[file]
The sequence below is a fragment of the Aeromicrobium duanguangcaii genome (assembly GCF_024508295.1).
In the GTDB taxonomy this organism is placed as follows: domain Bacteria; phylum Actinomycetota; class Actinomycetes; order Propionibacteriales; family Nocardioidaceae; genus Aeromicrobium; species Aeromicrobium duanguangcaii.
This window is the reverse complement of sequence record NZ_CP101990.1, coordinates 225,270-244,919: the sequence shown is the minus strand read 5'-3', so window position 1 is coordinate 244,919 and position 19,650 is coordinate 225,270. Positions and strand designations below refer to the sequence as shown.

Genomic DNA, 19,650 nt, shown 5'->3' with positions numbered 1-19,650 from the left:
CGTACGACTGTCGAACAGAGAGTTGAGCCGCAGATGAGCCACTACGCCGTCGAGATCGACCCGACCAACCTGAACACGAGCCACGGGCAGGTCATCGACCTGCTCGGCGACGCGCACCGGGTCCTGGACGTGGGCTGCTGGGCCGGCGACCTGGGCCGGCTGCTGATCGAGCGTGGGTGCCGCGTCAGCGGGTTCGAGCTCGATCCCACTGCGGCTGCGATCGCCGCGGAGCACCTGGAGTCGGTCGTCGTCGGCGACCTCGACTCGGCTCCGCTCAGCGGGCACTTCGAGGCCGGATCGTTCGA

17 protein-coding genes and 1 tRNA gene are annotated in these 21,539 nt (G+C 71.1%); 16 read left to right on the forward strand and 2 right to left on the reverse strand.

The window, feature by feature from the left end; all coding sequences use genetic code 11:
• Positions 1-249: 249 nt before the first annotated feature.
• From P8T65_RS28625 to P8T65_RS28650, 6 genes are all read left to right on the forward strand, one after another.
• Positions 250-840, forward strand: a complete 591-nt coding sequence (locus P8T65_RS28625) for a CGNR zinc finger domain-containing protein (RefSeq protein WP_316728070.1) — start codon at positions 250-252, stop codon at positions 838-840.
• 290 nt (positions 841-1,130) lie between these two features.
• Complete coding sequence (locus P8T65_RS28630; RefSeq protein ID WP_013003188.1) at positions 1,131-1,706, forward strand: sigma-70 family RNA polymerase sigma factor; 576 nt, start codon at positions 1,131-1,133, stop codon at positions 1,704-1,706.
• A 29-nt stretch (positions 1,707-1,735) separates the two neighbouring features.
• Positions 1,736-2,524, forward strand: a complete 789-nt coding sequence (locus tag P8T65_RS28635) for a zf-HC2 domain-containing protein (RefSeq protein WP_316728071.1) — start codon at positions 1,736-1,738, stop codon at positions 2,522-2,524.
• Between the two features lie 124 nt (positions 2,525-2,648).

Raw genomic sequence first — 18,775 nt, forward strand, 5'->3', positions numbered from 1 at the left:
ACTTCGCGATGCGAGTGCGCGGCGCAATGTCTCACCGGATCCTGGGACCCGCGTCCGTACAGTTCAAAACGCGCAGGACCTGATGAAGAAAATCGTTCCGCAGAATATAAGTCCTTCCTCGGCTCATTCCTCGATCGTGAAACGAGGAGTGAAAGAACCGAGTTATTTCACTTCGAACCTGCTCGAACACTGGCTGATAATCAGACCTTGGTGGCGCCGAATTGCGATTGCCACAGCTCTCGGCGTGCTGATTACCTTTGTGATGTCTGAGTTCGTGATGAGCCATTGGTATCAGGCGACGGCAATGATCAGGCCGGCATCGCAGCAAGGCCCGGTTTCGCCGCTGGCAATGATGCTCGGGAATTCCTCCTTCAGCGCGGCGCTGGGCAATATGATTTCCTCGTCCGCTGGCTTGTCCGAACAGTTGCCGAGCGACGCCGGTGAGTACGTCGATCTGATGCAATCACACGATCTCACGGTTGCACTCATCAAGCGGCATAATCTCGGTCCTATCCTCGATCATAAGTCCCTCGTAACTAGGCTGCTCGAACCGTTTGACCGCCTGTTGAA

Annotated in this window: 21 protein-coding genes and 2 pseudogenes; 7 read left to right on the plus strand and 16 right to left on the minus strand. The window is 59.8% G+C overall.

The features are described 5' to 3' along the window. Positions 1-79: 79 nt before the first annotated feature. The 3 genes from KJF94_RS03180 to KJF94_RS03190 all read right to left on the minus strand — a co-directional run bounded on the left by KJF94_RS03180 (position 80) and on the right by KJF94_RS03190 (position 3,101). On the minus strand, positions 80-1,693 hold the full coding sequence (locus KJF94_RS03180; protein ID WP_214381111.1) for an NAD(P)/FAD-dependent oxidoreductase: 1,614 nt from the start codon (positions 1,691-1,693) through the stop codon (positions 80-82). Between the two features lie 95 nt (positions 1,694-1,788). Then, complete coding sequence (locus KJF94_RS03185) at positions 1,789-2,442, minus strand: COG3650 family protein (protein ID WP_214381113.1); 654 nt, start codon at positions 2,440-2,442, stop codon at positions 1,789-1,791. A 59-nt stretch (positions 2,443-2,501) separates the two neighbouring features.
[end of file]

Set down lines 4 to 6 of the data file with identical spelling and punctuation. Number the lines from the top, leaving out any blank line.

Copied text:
Genomic DNA, 19,650 nt, shown 5'->3' with positions numbered 1-19,650 from the left:
CGTACGACTGTCGAACAGAGAGTTGAGCCGCAGATGAGCCACTACGCCGTCGAGATCGACCCGACCAACCTGAACACGAGCCACGGGCAGGTCATCGACCTGCTCGGCGACGCGCACCGGGTCCTGGACGTGGGCTGCTGGGCCGGCGACCTGGGCCGGCTGCTGATCGAGCGTGGGTGCCGCGTCAGCGGGTTCGAGCTCGATCCCACTGCGGCTGCGATCGCCGCGGAGCACCTGGAGTCGGTCGTCGTCGGCGACCTCGACTCGGCTCCGCTCAGCGGGCACTTCGAGGCCGGATCGTTCGA

17 protein-coding genes and 1 tRNA gene are annotated in these 21,539 nt (G+C 71.1%); 16 read left to right on the forward strand and 2 right to left on the reverse strand.